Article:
“Thus although Ishmael declares in Chapter 23 (“The Lee Shore”) that there is no absolute truth – no ‘land’ – available (“in landlessness alone resides the highest truth”), Ishmael nonetheless seeks continually for a ground of belief. This search takes him through the whole range of possible outlooks, extending from Father Mapple’s orthodoxy at the one extreme to the contemplation of atheism at the other….Ishmael even subscribes for a time to Captain Ahab’s Romantic belief in Man as Supreme Being. But finally, unable to choose between these conflicting modes of belief, he embraces all possibilities alike.”(Strandberg)

Relativity shines through in Ishmael’s character. However, it can also be seen reflected in other characters relationship with the venture of capturing the white whale.

One of the exciting aspects of the book is the range of diversity among all of the characters. It is the picture of several individuals with different cultural backgrounds and personal goals meshed together on one ship, whaling. Each character exhibits a unique feel and mood to the story. In accordance with the actual quest to capture Moby-Dick, each whaler has his own version of what the white whale means to them. Perhaps the main character in the story is Ahab. Particularly, his own strivings behind the quest is in the fact that he wants revenge on the whale for taking his leg. However, there is likely more depth behind the reason for Ahab’s persistent madness. If the whale that took his leg would have been any generic one, he would not be so persistent; but because this was an untypical type of whale, this drives Ahab to madness. The fact that the whale is white is significant in that it symbolizes the unexplained anomalies in nature represents the embodiment of uncertainty. Ahab and the others on board are all trying to grasp uncertainty in search for the anomaly. This is symbolic of any attempt at ascertaining absolute truth will end in failure and will result in either embracing uncertainty (Ishmael and postmodernism) or driving oneself mad and creating his own absolute (Ahab).

“Those who do this are like Captain Ahab in Melville’s Moby-Dick, who transfers all the ‘intangible malignity’ he perceives in the world to a white whale. Having posited a visible personification of the demonic, he commits his vast knowledge and expertise to the attempt to overcome what he cannot bear. To justify his maniac pursuit, he must project his own reality, impose his own created truth.”(Greene)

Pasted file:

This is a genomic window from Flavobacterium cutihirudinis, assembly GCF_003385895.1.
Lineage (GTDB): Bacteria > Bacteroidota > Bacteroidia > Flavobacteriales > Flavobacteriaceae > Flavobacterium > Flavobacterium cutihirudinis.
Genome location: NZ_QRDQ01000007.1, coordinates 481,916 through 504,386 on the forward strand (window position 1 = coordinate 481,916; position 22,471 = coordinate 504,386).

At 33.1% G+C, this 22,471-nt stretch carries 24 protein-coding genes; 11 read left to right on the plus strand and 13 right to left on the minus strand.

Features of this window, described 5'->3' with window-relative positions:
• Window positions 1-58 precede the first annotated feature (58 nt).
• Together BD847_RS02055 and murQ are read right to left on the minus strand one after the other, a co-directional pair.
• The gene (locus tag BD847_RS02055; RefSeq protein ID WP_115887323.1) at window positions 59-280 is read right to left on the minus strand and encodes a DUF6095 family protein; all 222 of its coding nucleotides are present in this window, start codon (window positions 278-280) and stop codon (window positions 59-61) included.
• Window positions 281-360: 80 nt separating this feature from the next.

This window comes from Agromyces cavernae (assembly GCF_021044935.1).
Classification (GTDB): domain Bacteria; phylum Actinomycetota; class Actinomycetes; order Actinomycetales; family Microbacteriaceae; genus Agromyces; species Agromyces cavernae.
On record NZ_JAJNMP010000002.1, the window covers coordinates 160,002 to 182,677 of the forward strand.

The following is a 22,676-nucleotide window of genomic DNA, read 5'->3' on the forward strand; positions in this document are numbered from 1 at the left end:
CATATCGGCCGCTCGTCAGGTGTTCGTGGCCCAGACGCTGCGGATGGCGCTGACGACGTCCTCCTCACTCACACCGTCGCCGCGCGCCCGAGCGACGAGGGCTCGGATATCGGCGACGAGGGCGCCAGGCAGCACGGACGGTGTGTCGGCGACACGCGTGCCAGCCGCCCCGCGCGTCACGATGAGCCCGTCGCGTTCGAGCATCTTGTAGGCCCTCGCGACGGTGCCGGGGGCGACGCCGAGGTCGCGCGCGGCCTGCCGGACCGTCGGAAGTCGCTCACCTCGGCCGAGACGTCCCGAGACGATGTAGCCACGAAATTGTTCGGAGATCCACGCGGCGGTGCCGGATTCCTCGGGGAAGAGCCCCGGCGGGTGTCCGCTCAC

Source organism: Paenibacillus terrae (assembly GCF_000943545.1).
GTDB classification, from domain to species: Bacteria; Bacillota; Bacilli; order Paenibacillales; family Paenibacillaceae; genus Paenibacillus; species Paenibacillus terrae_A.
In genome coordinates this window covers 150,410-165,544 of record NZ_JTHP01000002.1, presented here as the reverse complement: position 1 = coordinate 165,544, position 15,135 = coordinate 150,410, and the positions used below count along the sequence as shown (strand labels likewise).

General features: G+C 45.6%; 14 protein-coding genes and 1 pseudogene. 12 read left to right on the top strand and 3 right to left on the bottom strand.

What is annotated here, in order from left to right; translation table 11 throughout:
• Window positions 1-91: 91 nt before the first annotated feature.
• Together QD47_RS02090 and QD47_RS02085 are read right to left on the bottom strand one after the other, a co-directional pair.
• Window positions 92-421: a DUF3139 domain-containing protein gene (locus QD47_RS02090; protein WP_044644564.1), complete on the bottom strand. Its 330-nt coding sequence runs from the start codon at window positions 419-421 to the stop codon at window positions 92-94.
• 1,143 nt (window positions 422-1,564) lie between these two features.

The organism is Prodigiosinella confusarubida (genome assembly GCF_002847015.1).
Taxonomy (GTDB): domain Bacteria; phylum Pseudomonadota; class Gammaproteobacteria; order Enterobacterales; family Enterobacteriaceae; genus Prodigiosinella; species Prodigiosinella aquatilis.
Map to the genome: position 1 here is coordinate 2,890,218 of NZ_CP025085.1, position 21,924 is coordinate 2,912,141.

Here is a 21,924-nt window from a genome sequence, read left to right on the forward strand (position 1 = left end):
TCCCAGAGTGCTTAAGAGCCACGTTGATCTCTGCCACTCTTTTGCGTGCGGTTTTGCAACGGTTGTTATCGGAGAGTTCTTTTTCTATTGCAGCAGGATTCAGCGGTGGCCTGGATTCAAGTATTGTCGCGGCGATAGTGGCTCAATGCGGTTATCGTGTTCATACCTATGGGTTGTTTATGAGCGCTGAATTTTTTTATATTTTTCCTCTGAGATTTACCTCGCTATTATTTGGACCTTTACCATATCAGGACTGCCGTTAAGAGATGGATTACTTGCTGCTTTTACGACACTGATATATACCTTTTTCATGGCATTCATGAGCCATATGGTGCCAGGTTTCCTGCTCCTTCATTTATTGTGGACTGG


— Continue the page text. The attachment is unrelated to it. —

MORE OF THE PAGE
Ahab’s pursuit in turn affects the direction of the rest of the crew. To further emphasize the different meaning of the whale for each whaler, Melville introduces the “gold dubloon” for which anyone that spots the whale will be awarded by Ahab.

“The whale hunters aboard the Pequod and on other ships have different opinions about the meaning of the whale. Although many whale hunters on the pequod are hypnotized by Ahab’s ‘invocation’ of evil (ch. 36 p. 140) into accepting that the whale is ‘in some dim, unsuspected way the gliding great demon of the seas of life,’ (ch. 36 p. 141) yet there remains unchanged the plurality of meanings, which is indicated by the unchangeablility of the meaning of the gold dubloon.”

These dilemmas further symbolize the atmosphere of relativity in the book. Melville puts emphasis on the search for absolute truth or God will result in subjectivism which characterizes the postmodern perspective.

Perhaps an even more compelling expression of the elements of postmodernism in Melville would be to entertain the idea of the entire book as a meta-narrative. This would be to comprehend Melville’s work as a commentary on symbolism and metaphor in the book itself. In awareness of the reader’s desire to explore the possible symbolic significance in the book, Melville explicates elements such as the metonym of the “white” of the whale. It was established that the whiteness of the whale holds different meaning for each whaler. The deviation of the basic narrative of the story into this metonym transforms the symbol into a fabrication; it becomes a simulation of symbolism but is deprived of an original source of context. This introspective style of writing in Melville exhibits characteristics of what Jean Baudrillard calls “simulacrum”. Baudrillard elaborates on the overlapping nature of contextually rich symbolic simulation in his book “Simulacra and Simulations”: